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    IC Plans to Expand Food Insecurity Initiatives in Response to Increased Need

    When Maura Benner dropped her student meal plan at Ithaca College, she had difficulty affording groceries for herself despite having an on-campus job. As a student, she utilized resources like the mobile food pantry, which comes to campus once a month. Now, as a 2019 alumna of IC, Benner volunteers at the permanent on-campus food pantry nearly every Friday.

    “When I found out that you’re able to actually come in and volunteer at the new pantry, I saw it as a really great opportunity to give back and get back on campus,” Benner said. 

    The establishment of a permanent pantry was just one of the college’s responses to combating food insecurity among students. Currently, the college has three main initiatives tackling the issue: the permanent pantry, the Swipe Out Hunger program, and the mobile food pantry through the Food Bank of the Southern Tier

    Despite these efforts, food insecurity persists as there has been increased student use of resources like the pantries and Swipe Out Hunger.  

    In late October 2019, the college’s food insecurity committee began collaborating with IC’s  Office of Analytics and Institutional Research (AIR) to analyze information from all three of the previously mentioned initiatives.

    Barbie Bargher, assistant director of Student Financial Services and site coordinator for the mobile food pantry, said the research will eventually come out in a report, but the date of release has yet to be determined. 

    Bargher said the study will focus on data from the current and previous semesters, so researchers can explore whether the same students are utilizing all three of the food insecurity resources on campus.  

    The Permanent Pantry

    Doreen Hettich-Atkins, director of Strategic Planning and Administration, said the permanent food pantry has been heavily used since its establishment in February 2019. 

    “We’re open two and a half hours a week, and we’re averaging nearly a hundred students coming in those two and a half hours,” Hettich-Atkins said.  

    Hettich-Atkins added that the food insecurity committee plans to propose a budget initiative that will allow student staffing at the permanent pantry. She said this could help increase accessibility to the permanent pantry by having it open longer than two and a half hours each week.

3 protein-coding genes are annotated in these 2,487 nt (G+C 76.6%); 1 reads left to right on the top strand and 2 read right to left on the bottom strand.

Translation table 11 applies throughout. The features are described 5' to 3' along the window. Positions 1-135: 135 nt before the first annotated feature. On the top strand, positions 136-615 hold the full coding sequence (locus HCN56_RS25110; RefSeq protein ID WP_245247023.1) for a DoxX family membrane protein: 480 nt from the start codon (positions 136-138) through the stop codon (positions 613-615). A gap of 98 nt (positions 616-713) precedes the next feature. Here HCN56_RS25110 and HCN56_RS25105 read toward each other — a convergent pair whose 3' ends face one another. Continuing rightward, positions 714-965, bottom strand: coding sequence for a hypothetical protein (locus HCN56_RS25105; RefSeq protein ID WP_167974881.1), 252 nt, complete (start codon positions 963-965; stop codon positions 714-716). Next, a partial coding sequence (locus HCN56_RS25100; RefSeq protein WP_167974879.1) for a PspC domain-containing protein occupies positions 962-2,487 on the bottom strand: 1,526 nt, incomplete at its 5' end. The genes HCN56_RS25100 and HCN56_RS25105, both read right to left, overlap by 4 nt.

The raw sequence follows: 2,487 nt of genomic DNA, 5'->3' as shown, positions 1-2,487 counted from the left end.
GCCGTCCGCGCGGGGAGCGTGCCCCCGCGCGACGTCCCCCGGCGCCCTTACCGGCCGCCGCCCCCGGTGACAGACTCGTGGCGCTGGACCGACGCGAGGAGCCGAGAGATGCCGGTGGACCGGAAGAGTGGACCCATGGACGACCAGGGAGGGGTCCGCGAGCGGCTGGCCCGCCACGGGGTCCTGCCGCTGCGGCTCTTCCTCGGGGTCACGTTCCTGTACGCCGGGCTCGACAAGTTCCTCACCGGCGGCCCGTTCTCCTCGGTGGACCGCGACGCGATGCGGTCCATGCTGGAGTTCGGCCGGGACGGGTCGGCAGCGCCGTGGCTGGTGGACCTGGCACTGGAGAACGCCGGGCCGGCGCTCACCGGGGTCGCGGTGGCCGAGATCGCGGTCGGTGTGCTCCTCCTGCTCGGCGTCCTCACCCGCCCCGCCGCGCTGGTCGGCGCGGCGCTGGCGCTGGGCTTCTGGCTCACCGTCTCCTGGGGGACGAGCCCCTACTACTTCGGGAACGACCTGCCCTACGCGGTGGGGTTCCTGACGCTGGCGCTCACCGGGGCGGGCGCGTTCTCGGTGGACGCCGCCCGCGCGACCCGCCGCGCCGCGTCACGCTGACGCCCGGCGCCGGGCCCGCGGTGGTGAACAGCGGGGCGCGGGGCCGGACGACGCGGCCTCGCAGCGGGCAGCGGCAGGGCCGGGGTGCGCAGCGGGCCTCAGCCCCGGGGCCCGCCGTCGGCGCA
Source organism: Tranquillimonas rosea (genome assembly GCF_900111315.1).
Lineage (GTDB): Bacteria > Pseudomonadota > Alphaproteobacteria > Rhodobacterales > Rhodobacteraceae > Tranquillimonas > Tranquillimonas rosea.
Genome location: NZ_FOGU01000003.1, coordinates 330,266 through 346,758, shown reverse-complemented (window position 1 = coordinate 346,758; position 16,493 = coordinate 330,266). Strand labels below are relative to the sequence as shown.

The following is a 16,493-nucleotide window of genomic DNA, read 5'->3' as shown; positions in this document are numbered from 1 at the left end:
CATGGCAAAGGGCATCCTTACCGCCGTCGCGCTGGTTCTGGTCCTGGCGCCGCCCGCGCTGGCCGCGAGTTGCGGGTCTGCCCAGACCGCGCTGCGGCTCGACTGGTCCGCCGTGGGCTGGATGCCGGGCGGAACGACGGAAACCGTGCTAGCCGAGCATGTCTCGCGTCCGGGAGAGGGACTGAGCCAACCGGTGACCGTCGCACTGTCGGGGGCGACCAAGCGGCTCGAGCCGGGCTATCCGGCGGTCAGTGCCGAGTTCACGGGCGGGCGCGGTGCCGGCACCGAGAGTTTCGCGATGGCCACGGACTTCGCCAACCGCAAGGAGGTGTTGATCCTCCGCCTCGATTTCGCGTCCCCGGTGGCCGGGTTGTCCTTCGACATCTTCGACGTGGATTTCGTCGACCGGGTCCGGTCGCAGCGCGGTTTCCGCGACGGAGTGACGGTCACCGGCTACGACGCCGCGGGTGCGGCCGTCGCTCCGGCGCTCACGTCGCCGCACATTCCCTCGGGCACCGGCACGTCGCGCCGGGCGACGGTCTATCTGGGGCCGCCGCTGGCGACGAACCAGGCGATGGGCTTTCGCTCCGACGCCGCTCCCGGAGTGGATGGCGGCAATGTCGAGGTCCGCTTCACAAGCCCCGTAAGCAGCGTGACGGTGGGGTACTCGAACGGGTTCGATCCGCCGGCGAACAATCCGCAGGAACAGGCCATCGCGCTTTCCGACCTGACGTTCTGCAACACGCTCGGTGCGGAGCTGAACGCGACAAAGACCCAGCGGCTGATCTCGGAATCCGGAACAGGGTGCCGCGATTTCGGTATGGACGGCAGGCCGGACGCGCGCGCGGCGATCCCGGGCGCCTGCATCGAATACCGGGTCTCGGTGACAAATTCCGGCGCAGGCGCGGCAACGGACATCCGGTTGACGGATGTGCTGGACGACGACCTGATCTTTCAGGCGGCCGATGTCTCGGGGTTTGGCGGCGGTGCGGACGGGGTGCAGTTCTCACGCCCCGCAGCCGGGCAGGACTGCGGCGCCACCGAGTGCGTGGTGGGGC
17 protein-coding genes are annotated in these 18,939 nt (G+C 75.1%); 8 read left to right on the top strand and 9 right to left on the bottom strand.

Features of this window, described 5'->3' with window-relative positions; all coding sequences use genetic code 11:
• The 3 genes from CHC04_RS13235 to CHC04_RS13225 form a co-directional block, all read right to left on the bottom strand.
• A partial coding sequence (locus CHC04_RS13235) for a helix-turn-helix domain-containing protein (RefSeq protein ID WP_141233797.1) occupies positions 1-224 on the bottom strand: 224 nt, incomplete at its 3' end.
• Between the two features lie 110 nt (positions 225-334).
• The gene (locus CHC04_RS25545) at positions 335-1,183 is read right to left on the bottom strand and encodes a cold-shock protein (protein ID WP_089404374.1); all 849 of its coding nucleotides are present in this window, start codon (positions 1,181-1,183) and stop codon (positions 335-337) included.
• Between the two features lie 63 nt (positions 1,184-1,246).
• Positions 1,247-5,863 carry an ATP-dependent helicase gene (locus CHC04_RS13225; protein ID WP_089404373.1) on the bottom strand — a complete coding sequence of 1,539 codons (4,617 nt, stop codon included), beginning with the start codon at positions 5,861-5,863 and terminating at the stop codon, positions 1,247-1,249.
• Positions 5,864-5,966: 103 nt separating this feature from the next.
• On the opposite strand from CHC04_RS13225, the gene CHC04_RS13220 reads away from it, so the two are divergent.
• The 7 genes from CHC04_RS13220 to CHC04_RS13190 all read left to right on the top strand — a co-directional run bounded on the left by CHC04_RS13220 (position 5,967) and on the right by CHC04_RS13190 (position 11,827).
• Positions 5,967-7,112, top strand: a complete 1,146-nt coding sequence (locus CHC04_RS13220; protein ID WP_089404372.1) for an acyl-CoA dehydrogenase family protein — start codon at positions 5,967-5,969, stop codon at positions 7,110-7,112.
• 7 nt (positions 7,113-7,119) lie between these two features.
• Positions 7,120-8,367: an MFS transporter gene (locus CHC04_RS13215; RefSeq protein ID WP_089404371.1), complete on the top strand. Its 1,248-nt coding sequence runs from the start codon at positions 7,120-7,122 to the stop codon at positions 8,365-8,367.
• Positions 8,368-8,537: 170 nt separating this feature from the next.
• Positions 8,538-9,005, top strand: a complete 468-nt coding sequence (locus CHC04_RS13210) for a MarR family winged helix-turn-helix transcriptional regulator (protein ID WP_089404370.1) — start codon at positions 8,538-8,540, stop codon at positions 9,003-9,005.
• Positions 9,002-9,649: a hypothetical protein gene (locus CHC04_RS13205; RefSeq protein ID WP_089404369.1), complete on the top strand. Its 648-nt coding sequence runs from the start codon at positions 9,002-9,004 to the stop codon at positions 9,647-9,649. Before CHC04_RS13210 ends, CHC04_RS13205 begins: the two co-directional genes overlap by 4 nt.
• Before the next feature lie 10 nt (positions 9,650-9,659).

The Fall 2019 hours for the pantry, located in the Demotte Room of Campus Center, are Tuesday from 6-7 p.m. and Friday from 4-5:30 p.m.
    (Nicole Pimental/Ithaca Week)

    The food at the permanent pantry is supplied through donations by students, faculty and staff, in addition to financial donations. Financial donations are used to purchase food through the college’s partnership with the Food Bank of the Southern Tier, according to Hettick-Atkins. She also said that the pantry receives shipments every few weeks of approximately 1,000 pounds of food each delivery. Leftover food received from the mobile pantry is also brought to the permanent pantry. 

    As a student who used the mobile pantry, Benner said providing a food resource that is available more than once a month is a great step in moving forward the fight against food insecurity. 

    As of September 2018, more than 650 food pantries had opened up or were in development on campuses nationwide, according to a report by the Government Accountability Office

    Mobile Food Pantry

    As the site coordinator for the mobile food pantry, Bargher’s job is to oversee the monthly event. This partnership with the Food Bank of the Southern Tier began in March 2017, and Bargher said the event brings in an average of 100 to 125 clients.

    She noted that there had been only one case in which the food bank ran out of food, and there were 254 clients that day. 

    At the most recent mobile food pantry, held on Nov. 5, Barger said the food bank planned to bring food for 140 families, and the event serviced 169 clients. 

    Swipe Out Hunger

    The Swipe Out Hunger program allows students to donate swipes from their meal plans to students who are food insecure. This is the college’s third semester participating in the program. 

    As of Fall 2019, Bargher said, 735 guest swipes have been donated, and 495 swipes have been used by students in need. This is a significant increase in swipe use in comparison to the first semester of the program, in which about 318 of 949 donated swipes were utilized.

    This is the third semester Ithaca College is participating in the Swipe Out Hunger program, allowing students to donate meal swipes.
    (Nicole Pimental/Ithaca Week)

    The Impact

    From her experience, both as a student who experienced food insecurity and a volunteer in the permanent food pantry, Benner said she understands the importance of giving students access to these resources. 

    “One of the incorrect notions I find is that, if you are able to come to college and afford to go to college, you can probably afford to buy groceries. And that’s just not the case,” Benner said. “Having these resources is just so important to students socially, economically, educationally.”

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